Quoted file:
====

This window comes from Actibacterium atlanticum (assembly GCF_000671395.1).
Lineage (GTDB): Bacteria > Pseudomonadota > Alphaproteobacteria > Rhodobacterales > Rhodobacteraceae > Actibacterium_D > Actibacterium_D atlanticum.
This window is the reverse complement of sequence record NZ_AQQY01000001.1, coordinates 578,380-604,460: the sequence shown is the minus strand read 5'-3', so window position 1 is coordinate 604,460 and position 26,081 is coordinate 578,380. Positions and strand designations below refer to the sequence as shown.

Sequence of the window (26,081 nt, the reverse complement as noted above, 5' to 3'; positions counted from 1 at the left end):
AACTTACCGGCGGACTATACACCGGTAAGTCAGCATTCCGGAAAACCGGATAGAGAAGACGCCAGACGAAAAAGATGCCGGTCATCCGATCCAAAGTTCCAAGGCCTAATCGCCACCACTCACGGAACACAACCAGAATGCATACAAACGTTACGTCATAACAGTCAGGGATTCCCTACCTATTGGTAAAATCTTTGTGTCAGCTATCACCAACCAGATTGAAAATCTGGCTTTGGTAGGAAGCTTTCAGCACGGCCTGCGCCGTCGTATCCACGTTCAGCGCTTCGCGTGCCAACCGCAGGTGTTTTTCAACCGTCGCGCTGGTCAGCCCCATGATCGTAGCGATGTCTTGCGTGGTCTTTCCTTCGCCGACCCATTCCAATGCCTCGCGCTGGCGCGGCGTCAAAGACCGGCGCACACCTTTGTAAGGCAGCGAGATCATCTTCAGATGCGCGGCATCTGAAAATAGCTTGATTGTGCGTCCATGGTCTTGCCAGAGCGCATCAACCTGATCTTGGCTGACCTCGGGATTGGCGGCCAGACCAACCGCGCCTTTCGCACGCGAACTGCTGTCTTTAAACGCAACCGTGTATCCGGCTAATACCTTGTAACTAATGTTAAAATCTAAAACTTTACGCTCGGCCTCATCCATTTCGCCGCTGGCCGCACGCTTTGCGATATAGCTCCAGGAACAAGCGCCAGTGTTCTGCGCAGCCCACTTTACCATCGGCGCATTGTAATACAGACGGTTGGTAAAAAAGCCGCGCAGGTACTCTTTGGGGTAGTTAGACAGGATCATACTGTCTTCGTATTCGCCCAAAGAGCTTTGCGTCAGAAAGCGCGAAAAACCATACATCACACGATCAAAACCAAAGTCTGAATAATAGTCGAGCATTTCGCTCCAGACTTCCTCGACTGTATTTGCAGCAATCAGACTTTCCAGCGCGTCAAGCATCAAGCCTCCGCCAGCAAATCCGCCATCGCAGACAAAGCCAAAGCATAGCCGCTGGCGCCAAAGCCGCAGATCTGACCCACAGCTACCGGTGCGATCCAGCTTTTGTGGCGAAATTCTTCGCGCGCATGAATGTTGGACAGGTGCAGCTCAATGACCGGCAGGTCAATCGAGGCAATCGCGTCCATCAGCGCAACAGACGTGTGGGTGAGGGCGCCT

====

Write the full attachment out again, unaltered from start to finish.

This window comes from Actibacterium atlanticum (assembly GCF_000671395.1).
Lineage (GTDB): Bacteria > Pseudomonadota > Alphaproteobacteria > Rhodobacterales > Rhodobacteraceae > Actibacterium_D > Actibacterium_D atlanticum.
This window is the reverse complement of sequence record NZ_AQQY01000001.1, coordinates 578,380-604,460: the sequence shown is the minus strand read 5'-3', so window position 1 is coordinate 604,460 and position 26,081 is coordinate 578,380. Positions and strand designations below refer to the sequence as shown.

Sequence of the window (26,081 nt, the reverse complement as noted above, 5' to 3'; positions counted from 1 at the left end):
AACTTACCGGCGGACTATACACCGGTAAGTCAGCATTCCGGAAAACCGGATAGAGAAGACGCCAGACGAAAAAGATGCCGGTCATCCGATCCAAAGTTCCAAGGCCTAATCGCCACCACTCACGGAACACAACCAGAATGCATACAAACGTTACGTCATAACAGTCAGGGATTCCCTACCTATTGGTAAAATCTTTGTGTCAGCTATCACCAACCAGATTGAAAATCTGGCTTTGGTAGGAAGCTTTCAGCACGGCCTGCGCCGTCGTATCCACGTTCAGCGCTTCGCGTGCCAACCGCAGGTGTTTTTCAACCGTCGCGCTGGTCAGCCCCATGATCGTAGCGATGTCTTGCGTGGTCTTTCCTTCGCCGACCCATTCCAATGCCTCGCGCTGGCGCGGCGTCAAAGACCGGCGCACACCTTTGTAAGGCAGCGAGATCATCTTCAGATGCGCGGCATCTGAAAATAGCTTGATTGTGCGTCCATGGTCTTGCCAGAGCGCATCAACCTGATCTTGGCTGACCTCGGGATTGGCGGCCAGACCAACCGCGCCTTTCGCACGCGAACTGCTGTCTTTAAACGCAACCGTGTATCCGGCTAATACCTTGTAACTAATGTTAAAATCTAAAACTTTACGCTCGGCCTCATCCATTTCGCCGCTGGCCGCACGCTTTGCGATATAGCTCCAGGAACAAGCGCCAGTGTTCTGCGCAGCCCACTTTACCATCGGCGCATTGTAATACAGACGGTTGGTAAAAAAGCCGCGCAGGTACTCTTTGGGGTAGTTAGACAGGATCATACTGTCTTCGTATTCGCCCAAAGAGCTTTGCGTCAGAAAGCGCGAAAAACCATACATCACACGATCAAAACCAAAGTCTGAATAATAGTCGAGCATTTCGCTCCAGACTTCCTCGACTGTATTTGCAGCAATCAGACTTTCCAGCGCGTCAAGCATCAAGCCTCCGCCAGCAAATCCGCCATCGCAGACAAAGCCAAAGCATAGCCGCTGGCGCCAAAGCCGCAGATCTGACCCACAGCTACCGGTGCGATCCAGCTTTTGTGGCGAAATTCTTCGCGCGCATGAATGTTGGACAGGTGCAGCTCAATGACCGGCAGGTCAATCGAGGCAATCGCGTCCATCAGCGCAACAGACGTGTGGGTGAGGGCGCCT